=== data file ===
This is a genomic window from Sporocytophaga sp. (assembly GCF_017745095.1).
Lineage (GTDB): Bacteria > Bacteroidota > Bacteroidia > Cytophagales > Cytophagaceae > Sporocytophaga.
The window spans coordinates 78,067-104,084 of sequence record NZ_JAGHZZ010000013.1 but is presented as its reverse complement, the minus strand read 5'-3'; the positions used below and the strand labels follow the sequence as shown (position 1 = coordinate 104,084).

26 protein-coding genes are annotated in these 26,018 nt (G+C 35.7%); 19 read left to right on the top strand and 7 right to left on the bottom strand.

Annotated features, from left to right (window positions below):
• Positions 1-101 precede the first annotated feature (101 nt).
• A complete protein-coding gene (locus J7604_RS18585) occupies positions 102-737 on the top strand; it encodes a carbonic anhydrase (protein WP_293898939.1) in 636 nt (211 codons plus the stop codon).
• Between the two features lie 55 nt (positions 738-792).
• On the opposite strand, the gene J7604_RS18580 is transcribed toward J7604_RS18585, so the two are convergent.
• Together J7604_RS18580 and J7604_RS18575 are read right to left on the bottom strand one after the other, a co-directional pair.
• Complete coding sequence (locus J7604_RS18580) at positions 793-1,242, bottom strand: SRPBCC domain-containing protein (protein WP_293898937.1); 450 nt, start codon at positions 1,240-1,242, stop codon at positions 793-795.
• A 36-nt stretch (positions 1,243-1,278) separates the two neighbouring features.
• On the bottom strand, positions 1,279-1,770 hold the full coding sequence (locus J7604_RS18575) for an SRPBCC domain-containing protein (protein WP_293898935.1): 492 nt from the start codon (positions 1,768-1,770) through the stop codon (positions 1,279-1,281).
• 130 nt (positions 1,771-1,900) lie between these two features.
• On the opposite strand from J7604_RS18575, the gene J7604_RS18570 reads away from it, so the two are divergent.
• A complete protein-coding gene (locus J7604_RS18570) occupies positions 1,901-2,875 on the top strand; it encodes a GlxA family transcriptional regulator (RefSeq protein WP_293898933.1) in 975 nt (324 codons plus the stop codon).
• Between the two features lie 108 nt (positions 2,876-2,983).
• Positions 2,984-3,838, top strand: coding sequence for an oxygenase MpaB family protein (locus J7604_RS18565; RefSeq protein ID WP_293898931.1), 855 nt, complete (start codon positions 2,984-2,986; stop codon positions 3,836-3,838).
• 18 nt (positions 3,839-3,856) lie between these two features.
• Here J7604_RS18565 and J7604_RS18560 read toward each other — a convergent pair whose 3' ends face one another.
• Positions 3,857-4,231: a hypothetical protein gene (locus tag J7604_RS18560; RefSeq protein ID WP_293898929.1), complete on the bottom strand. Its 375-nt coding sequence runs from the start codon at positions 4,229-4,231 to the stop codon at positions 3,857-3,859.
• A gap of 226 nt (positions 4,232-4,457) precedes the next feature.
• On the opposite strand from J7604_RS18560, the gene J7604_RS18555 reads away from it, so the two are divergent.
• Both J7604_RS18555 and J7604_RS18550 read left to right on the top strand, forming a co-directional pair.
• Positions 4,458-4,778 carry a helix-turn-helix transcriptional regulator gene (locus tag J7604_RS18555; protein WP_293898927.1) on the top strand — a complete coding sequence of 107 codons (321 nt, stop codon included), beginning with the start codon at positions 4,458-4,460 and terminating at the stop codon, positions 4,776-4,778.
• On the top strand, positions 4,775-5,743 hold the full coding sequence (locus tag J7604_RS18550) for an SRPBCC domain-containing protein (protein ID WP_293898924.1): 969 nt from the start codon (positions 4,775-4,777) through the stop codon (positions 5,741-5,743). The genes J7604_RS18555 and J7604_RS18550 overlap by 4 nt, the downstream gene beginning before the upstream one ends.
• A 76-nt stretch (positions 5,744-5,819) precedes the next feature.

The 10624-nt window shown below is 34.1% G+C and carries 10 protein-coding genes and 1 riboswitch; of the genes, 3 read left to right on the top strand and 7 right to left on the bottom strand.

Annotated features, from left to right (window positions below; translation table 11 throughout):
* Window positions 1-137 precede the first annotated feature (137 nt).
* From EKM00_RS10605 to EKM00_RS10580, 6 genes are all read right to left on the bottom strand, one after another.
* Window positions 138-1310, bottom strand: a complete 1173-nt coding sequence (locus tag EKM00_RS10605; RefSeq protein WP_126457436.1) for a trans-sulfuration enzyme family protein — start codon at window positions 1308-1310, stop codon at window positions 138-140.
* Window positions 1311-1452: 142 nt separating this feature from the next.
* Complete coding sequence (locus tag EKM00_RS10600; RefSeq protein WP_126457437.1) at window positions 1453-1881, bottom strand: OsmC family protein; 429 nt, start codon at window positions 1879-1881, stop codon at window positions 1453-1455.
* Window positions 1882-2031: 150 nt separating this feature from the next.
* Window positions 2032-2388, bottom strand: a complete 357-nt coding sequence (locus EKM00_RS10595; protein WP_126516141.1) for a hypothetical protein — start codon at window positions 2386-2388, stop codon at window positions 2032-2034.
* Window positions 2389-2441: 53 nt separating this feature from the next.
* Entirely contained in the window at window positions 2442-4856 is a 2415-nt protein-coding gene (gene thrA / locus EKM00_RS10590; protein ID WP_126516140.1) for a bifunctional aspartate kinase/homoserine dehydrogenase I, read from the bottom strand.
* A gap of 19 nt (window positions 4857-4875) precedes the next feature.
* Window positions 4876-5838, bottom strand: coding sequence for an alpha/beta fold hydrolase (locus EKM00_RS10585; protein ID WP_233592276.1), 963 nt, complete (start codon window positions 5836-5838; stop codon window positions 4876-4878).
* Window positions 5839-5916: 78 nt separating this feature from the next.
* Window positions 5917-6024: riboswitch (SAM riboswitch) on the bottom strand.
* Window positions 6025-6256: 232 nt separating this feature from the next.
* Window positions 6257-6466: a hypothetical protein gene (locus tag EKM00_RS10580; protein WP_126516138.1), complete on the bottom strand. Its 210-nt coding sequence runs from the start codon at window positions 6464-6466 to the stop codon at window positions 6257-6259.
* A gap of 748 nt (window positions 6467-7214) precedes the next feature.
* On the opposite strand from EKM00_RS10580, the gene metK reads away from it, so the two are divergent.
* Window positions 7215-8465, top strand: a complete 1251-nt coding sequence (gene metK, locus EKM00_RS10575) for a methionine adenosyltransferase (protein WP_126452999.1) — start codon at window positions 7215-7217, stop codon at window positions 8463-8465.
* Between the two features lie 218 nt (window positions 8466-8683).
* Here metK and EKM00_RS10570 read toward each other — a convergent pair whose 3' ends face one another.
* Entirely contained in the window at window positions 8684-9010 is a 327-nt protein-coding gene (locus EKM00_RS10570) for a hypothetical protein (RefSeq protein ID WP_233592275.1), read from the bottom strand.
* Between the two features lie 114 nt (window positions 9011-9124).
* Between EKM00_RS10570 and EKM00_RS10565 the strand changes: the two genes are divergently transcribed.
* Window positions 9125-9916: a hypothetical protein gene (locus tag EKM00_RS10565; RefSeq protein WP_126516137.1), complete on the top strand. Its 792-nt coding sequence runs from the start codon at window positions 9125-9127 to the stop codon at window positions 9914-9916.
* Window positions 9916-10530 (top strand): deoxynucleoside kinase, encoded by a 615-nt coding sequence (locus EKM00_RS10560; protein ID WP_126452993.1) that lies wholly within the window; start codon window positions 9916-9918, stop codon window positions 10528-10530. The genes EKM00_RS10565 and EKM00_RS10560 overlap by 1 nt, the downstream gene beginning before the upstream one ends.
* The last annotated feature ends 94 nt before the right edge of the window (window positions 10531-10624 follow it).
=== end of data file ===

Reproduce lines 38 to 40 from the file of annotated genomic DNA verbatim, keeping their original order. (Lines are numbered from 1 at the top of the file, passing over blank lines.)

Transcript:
* Entirely contained in the window at window positions 2442-4856 is a 2415-nt protein-coding gene (gene thrA / locus EKM00_RS10590; protein ID WP_126516140.1) for a bifunctional aspartate kinase/homoserine dehydrogenase I, read from the bottom strand.
* A gap of 19 nt (window positions 4857-4875) precedes the next feature.
* Window positions 4876-5838, bottom strand: coding sequence for an alpha/beta fold hydrolase (locus EKM00_RS10585; protein ID WP_233592276.1), 963 nt, complete (start codon window positions 5836-5838; stop codon window positions 4876-4878).